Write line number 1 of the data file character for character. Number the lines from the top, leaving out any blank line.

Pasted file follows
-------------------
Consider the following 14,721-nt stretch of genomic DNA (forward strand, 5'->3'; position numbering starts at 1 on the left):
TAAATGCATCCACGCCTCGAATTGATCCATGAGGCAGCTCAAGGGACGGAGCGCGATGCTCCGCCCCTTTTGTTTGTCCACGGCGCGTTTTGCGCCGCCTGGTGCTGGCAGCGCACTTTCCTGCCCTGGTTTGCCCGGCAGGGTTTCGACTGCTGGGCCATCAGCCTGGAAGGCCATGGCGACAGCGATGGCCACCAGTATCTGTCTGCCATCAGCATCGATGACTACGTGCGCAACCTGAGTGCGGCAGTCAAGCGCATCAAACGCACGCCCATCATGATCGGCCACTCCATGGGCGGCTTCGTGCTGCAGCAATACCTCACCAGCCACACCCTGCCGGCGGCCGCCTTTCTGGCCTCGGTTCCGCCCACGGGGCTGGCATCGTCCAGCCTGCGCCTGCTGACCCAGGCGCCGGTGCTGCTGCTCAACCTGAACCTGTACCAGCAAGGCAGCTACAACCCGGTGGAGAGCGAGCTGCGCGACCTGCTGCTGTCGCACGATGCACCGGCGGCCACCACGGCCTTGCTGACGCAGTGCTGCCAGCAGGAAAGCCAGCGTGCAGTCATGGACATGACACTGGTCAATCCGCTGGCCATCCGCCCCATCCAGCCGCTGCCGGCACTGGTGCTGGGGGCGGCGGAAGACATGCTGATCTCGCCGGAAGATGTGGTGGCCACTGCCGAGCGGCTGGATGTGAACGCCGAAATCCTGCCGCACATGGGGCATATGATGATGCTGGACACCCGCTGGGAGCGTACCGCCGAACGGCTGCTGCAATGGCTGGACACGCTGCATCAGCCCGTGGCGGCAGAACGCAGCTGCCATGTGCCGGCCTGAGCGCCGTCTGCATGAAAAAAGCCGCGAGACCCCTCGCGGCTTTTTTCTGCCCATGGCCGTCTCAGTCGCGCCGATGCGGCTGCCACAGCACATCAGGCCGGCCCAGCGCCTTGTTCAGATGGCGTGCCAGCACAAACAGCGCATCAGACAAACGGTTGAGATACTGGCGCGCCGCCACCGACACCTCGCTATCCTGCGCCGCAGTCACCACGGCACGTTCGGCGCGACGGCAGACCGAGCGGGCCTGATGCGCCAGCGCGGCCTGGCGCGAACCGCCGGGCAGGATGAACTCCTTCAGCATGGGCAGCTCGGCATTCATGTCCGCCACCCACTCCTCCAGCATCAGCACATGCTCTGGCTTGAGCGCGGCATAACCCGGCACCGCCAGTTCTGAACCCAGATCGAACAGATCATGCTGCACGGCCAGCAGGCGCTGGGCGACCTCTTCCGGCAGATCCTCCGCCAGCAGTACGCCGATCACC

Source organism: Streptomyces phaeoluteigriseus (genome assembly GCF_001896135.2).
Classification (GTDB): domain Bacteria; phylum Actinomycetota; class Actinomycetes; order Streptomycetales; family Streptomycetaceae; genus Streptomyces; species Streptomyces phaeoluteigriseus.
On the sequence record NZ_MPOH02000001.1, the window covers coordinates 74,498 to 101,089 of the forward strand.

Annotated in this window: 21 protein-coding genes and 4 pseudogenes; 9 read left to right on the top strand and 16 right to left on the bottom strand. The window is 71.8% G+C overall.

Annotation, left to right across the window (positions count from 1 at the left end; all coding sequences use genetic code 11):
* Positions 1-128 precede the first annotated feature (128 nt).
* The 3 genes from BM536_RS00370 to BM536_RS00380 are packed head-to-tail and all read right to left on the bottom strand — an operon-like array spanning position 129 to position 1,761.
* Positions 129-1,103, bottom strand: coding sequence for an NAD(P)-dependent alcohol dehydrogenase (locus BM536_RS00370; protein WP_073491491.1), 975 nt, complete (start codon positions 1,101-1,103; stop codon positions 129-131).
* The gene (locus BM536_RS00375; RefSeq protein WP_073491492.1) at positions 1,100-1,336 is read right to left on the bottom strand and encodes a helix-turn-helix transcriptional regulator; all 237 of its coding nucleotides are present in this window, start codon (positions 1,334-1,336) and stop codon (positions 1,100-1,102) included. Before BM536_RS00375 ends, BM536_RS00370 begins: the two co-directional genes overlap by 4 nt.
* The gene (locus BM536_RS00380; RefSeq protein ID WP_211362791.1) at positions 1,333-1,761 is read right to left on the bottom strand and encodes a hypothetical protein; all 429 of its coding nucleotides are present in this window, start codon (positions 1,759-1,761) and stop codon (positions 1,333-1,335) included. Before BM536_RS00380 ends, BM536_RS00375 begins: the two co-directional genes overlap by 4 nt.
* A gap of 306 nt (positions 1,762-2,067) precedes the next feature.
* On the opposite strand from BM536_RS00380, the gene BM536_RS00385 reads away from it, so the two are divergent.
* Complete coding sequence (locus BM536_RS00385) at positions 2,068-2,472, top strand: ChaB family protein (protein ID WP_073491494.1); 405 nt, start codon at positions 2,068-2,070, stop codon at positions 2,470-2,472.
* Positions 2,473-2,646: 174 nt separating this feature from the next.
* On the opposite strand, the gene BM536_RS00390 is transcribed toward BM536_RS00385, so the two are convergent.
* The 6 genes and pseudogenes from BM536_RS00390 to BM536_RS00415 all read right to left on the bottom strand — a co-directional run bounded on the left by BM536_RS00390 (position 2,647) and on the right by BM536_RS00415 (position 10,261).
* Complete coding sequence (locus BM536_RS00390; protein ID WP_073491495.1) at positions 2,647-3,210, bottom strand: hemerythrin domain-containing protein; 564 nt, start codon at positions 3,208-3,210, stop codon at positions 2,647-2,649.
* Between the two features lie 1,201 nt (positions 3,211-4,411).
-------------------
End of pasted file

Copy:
Consider the following 14,721-nt stretch of genomic DNA (forward strand, 5'->3'; position numbering starts at 1 on the left):